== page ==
Cruising Lake Taupo for 35 Years
Unique to New Zealand, this replica steam boat is 14.5 meters long (47ft), weighs just over 20 tonnes, and has a draught of one metre (3ft), which means it will operate in shallow waters safely. It is powered by two four-cylinder ford diesel engines (73Hp), producing an average speed of approximately 9 knots.
The steering wheel was one of two winding reels mounted on both sides of a horse-drawn hose-reel used by fire brigades years ago in New Zealand.
The steam whistle was originally from a New Zealand bush steam locomotive engine that operated hauling logs years ago in the Central North Island.
First conceived as an idea by John Elliott from Kerikeri, and designed by Bruce Askew from Wellington.
John wanted a small, low powered, shallow draught vessel that would carry approximately 50 passengers, and to look like a 1920s steamboat.
T.W. Watson Steel Boat Builders built the steel hull section, while Kempthorne Boat Builders built the upper wooden super structure.
Based in Whangarei, and using native Kauri timber, both builders completed the boat in around three months.
The top section, when completed, was moved a short distance to where the hull was, then lifted and lowered into place, a perfect fit.
The boat was named after
Alfred Ernest Kemp,
the last member of the Kemp family to live at Kemp House, Kerikeri.
The Ernest Kemp was launched into Lime Burners Creek in Whangarei using two cranes.
On 6 December 1980, the boat then began to take passengers from the Stone Store’s steps and down the Kerikeri Inlet, proving to be a big success.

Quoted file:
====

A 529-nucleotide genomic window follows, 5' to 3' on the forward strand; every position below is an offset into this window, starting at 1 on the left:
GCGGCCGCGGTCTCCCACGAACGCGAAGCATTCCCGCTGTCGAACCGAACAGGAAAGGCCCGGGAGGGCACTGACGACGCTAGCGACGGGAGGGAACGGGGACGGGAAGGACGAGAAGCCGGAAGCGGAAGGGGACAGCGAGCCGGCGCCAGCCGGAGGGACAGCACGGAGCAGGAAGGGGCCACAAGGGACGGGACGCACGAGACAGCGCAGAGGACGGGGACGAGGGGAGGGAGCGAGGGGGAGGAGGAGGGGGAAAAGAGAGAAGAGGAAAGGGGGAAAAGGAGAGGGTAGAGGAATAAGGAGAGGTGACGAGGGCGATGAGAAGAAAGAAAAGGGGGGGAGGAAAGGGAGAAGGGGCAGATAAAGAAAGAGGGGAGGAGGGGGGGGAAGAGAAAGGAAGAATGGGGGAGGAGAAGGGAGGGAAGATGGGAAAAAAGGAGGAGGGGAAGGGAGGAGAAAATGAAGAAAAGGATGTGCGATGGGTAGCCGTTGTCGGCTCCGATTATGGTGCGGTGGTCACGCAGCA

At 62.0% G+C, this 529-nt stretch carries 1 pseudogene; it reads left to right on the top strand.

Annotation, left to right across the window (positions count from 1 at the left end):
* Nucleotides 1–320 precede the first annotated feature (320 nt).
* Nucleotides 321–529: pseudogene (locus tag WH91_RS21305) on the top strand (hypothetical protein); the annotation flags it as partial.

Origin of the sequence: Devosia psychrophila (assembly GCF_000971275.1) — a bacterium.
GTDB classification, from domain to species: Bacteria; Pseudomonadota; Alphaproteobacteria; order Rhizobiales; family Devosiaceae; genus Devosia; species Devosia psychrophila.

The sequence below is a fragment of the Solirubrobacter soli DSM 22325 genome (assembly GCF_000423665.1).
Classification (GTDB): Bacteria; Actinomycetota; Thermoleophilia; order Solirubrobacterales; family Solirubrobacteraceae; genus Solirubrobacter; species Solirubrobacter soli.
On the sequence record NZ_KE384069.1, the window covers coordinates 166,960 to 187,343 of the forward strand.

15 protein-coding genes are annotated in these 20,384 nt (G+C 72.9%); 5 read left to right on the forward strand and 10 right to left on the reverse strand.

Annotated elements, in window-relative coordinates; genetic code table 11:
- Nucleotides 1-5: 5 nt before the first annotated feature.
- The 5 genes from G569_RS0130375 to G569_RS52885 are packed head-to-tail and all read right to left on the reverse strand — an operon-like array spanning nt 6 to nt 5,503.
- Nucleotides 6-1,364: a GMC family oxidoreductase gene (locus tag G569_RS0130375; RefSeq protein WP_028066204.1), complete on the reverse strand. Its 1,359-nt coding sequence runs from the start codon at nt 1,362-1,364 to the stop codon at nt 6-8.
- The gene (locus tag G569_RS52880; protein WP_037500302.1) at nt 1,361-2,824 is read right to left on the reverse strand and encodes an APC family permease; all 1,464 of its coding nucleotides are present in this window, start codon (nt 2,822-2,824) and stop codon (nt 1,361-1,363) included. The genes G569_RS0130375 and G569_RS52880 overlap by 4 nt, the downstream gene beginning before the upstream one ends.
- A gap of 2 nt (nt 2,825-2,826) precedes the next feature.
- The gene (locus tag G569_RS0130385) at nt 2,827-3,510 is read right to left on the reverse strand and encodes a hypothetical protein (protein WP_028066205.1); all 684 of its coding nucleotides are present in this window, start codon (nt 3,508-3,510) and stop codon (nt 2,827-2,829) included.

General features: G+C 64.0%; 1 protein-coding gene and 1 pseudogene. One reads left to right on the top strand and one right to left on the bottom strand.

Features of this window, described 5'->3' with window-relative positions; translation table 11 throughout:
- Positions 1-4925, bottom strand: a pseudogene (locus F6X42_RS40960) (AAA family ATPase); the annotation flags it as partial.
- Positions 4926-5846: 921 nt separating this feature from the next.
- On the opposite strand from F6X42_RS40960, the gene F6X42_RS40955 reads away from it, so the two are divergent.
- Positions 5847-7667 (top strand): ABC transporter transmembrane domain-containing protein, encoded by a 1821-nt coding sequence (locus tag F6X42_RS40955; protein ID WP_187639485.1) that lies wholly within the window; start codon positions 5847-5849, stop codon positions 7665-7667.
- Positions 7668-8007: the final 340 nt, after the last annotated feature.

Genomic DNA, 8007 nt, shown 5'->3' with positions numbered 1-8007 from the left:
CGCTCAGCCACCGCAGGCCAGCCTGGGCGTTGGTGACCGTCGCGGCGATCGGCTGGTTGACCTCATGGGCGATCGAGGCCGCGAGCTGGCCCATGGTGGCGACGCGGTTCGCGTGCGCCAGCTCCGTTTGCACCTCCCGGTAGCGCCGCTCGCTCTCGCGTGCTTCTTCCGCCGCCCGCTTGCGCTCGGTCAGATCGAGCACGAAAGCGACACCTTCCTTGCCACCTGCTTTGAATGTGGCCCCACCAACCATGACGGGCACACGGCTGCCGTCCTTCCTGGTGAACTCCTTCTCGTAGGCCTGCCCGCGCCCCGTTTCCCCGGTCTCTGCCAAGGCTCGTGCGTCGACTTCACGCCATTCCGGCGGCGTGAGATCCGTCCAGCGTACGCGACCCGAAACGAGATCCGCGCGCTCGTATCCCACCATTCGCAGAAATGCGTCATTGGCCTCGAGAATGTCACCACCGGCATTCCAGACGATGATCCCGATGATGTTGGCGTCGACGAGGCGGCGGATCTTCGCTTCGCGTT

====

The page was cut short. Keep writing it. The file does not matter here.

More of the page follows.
Three months into 1981, a horrendous flood smashed down the Kerikeri River Inlet and washed many of the small boats downstream from their moorings, including the Ernest Kemp.
Later that same day, the Ernest Kemp was seen rounding up small craft that had been washed downstream.
The volume of water from this flood took the water level up to the bottom of the Stone Store’s lower windows. This flood also brought silt into the river and created a new problem – there was not enough depth of water for some of the larger boats to navigate all of the Kerikeri River, except for at high tide.
The Ernest Kemp, being one of the larger boats, could no longer keep its scheduled cruising times.
Many meetings and letters passed between the local council and the boaties, as to who should pay for the dredging of one part of the channel to enable boats to navigate the Kerikeri Inlet during low water levels. Unfortunately no group would accept responsibility, so for John Elliott it meant selling his boat – the Ernest Kemp.
The Ernest Kemp was bought by local Taupo businessman,
and it cruised to the port of Tauranga where the funnel and mast were removed.
The boat was lifted out of the salt water and placed onto a large transporter, where it was brought slowly by road to Lake Taupo.
On 7 December 1982, the Ernest Kemp felt the fresh water on its hull in its new home,